Once over into the D terminal the entrance to the hotel is just past the TSA checkpoint, an escalator upstairs to reception. The gentleman who checked me in was friendly, got me into a room quickly, and even upgraded me to an executive suite. He told me about the Diamond breakfast benefit in the morning but when I mentioned I had a 630am flight and would be leaving before breakfast, he told me I could get something to go downstairs before leaving — that it’s not a benefit per se but that he’d enter the note and my breakfast would be removed from the bill.
The room was nice. Probably the nicest US Grand Hyatt room I’ve had.
With the stylish suite and the hotel seemingly as nice as it was, I almost wanted to be there longer than just a night. Even if you’re not flying same-day, the DFW airport website says that hotel guests can get a permit to go airside and roam the terminals. Which would be cool, except I’ve spent more than my share of time in and around DFW over the past year. Still, it is one of my favorite airports in the U.S. and one of the few were I care not at all about lounge access — I’d be perfectly happy grabbing a Starbucks coffee (I’ve never seen an airport with as many Starbucks) and sitting down in one of the comfortable Samsung lounges, with leather chairs, televisions, and power ports. I’d get some work done online and be perfectly fine. (My mind may well change after American opens its new lounge there in 2013.)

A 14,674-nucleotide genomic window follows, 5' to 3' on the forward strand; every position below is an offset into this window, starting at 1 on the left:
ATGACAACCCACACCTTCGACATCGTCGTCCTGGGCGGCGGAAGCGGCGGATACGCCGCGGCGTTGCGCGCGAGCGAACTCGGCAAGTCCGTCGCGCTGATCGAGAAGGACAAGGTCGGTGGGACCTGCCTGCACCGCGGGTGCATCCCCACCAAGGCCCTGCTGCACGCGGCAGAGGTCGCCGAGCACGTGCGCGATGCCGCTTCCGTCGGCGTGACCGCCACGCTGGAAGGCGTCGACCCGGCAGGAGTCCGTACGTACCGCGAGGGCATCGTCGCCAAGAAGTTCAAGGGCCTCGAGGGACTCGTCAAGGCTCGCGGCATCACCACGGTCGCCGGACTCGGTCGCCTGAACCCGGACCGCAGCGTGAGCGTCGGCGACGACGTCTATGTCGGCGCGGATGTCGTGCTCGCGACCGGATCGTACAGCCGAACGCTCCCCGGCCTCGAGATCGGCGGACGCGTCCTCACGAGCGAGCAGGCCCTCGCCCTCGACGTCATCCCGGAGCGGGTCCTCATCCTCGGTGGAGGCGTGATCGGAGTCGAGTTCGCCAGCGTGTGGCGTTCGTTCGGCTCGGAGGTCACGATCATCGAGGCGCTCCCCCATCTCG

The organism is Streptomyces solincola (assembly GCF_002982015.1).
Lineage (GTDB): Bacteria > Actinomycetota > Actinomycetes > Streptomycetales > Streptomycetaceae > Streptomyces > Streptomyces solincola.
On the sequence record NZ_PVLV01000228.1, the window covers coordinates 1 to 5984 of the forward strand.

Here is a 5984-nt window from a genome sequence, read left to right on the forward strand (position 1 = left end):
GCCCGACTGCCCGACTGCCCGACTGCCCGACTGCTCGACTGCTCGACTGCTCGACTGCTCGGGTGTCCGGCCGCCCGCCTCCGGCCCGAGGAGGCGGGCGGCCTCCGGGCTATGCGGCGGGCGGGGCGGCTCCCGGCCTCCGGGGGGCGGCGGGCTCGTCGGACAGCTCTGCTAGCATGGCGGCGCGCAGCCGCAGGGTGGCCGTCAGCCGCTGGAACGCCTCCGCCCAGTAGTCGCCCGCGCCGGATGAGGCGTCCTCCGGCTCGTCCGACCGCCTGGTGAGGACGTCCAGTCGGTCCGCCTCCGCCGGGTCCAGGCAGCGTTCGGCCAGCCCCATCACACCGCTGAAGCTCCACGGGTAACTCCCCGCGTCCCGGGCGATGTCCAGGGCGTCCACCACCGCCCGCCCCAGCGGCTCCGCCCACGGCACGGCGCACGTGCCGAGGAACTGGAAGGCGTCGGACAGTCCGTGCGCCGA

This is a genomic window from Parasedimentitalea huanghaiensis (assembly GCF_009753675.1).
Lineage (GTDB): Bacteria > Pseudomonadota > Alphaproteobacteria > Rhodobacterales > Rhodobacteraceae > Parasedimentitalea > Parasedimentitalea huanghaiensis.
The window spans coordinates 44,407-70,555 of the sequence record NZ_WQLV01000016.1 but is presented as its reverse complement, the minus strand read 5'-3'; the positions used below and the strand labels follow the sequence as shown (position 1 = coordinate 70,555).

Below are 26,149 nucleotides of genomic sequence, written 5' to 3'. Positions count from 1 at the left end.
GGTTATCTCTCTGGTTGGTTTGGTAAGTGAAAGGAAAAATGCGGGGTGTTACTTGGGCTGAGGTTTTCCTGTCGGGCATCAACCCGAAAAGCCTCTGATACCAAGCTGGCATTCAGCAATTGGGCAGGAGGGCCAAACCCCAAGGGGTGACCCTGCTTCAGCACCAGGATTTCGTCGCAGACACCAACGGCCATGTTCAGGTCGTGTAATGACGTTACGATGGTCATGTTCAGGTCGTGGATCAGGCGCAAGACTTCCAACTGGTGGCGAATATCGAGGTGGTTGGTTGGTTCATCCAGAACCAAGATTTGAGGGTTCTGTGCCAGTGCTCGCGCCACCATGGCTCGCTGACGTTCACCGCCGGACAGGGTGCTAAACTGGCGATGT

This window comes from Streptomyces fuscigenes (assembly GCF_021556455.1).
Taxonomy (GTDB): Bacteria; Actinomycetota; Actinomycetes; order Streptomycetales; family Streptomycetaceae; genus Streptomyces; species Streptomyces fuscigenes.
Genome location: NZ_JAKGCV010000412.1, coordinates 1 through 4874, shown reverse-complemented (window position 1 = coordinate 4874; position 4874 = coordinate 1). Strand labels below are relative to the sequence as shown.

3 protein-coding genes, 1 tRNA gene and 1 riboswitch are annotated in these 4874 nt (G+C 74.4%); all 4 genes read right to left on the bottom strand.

I’d say I’d return, and no doubt I will, but usually the property is outside my budget whenever I look. The convenience can’t be beat, though. I woke up at about 5:10am, got myself together and left the hotel just before 5:30am. I didn’t take the time for breakfast, but I knew I could hit a Starbucks in the terminal (and with carryons only I couldn’t take any liquids from the hotel through security anyway) and since I was upfront I’d get breakfast on the flight as well.
I was actually pretty surprised to find no line for security. Some would think waking up 80 minutes before my flight was pushing it, I figure it meant I had plenty of time to deal with a long security line if that’s what I faced. I’d have to take the trAAin back over to my terminal to be sure, but as long as I was through security a little after six I’d make it just fine. That gave me better than half an hour to deal with TSA craziness first thing in the morning before the initial bank of departures, the first day of the business week.
Was it crazy for me to think that the airport would be busy going on 6am on a Monday morning? It was absolutely deserted. I walked up to the checkpoint. There was no line. And they gave me the PreCheck treatment which made it go even faster.
I took the train over to the A terminal where my flight was departing from, waited at Starbucks for a bit, walked over to my gate and actually had to wait a bit for the start of boarding (and here I would have been happy walking on 15 minutes prior to departure). We took off ontime, landed a few minutes early, and I headed into work well-rested — thanks to my Diamond-requalifying stay.